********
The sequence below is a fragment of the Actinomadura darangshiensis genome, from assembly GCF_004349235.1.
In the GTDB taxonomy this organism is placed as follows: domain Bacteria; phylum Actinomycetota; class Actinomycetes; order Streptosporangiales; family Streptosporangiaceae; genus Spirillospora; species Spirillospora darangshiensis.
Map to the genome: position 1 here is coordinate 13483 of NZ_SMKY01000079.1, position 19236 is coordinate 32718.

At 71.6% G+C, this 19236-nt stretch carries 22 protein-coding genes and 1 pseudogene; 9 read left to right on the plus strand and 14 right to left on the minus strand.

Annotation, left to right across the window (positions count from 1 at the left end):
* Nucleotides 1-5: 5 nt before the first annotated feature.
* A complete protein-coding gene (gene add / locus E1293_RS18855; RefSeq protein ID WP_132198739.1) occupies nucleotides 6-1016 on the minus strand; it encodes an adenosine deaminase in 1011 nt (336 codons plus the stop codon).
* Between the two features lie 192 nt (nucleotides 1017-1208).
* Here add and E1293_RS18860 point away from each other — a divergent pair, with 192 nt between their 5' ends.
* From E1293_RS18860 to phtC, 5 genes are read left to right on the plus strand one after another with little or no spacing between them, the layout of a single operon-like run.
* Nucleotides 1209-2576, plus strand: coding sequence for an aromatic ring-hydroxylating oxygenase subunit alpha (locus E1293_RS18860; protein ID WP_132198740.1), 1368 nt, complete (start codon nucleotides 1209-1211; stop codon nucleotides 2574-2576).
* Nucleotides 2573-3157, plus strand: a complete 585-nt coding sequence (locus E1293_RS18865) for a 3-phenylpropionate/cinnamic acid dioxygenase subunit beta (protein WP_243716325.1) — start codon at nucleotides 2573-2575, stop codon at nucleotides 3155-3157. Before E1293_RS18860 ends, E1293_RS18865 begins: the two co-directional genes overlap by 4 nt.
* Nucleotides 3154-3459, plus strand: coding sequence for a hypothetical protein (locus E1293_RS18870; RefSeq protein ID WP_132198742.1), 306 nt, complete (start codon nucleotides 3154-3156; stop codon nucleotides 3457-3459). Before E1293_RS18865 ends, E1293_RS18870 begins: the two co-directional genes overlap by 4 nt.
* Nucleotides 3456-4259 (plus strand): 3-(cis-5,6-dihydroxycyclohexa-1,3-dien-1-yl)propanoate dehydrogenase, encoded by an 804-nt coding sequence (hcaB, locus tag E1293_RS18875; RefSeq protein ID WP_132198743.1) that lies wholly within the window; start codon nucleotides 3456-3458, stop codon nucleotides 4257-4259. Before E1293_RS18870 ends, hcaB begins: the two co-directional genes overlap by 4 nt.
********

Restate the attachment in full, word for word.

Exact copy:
The sequence below is a fragment of the Actinomadura darangshiensis genome, from assembly GCF_004349235.1.
In the GTDB taxonomy this organism is placed as follows: domain Bacteria; phylum Actinomycetota; class Actinomycetes; order Streptosporangiales; family Streptosporangiaceae; genus Spirillospora; species Spirillospora darangshiensis.
Map to the genome: position 1 here is coordinate 13483 of NZ_SMKY01000079.1, position 19236 is coordinate 32718.

At 71.6% G+C, this 19236-nt stretch carries 22 protein-coding genes and 1 pseudogene; 9 read left to right on the plus strand and 14 right to left on the minus strand.

Annotation, left to right across the window (positions count from 1 at the left end):
* Nucleotides 1-5: 5 nt before the first annotated feature.
* A complete protein-coding gene (gene add / locus E1293_RS18855; RefSeq protein ID WP_132198739.1) occupies nucleotides 6-1016 on the minus strand; it encodes an adenosine deaminase in 1011 nt (336 codons plus the stop codon).
* Between the two features lie 192 nt (nucleotides 1017-1208).
* Here add and E1293_RS18860 point away from each other — a divergent pair, with 192 nt between their 5' ends.
* From E1293_RS18860 to phtC, 5 genes are read left to right on the plus strand one after another with little or no spacing between them, the layout of a single operon-like run.
* Nucleotides 1209-2576, plus strand: coding sequence for an aromatic ring-hydroxylating oxygenase subunit alpha (locus E1293_RS18860; protein ID WP_132198740.1), 1368 nt, complete (start codon nucleotides 1209-1211; stop codon nucleotides 2574-2576).
* Nucleotides 2573-3157, plus strand: a complete 585-nt coding sequence (locus E1293_RS18865) for a 3-phenylpropionate/cinnamic acid dioxygenase subunit beta (protein WP_243716325.1) — start codon at nucleotides 2573-2575, stop codon at nucleotides 3155-3157. Before E1293_RS18860 ends, E1293_RS18865 begins: the two co-directional genes overlap by 4 nt.
* Nucleotides 3154-3459, plus strand: coding sequence for a hypothetical protein (locus E1293_RS18870; RefSeq protein ID WP_132198742.1), 306 nt, complete (start codon nucleotides 3154-3156; stop codon nucleotides 3457-3459). Before E1293_RS18865 ends, E1293_RS18870 begins: the two co-directional genes overlap by 4 nt.
* Nucleotides 3456-4259 (plus strand): 3-(cis-5,6-dihydroxycyclohexa-1,3-dien-1-yl)propanoate dehydrogenase, encoded by an 804-nt coding sequence (hcaB, locus tag E1293_RS18875; RefSeq protein ID WP_132198743.1) that lies wholly within the window; start codon nucleotides 3456-3458, stop codon nucleotides 4257-4259. Before E1293_RS18870 ends, hcaB begins: the two co-directional genes overlap by 4 nt.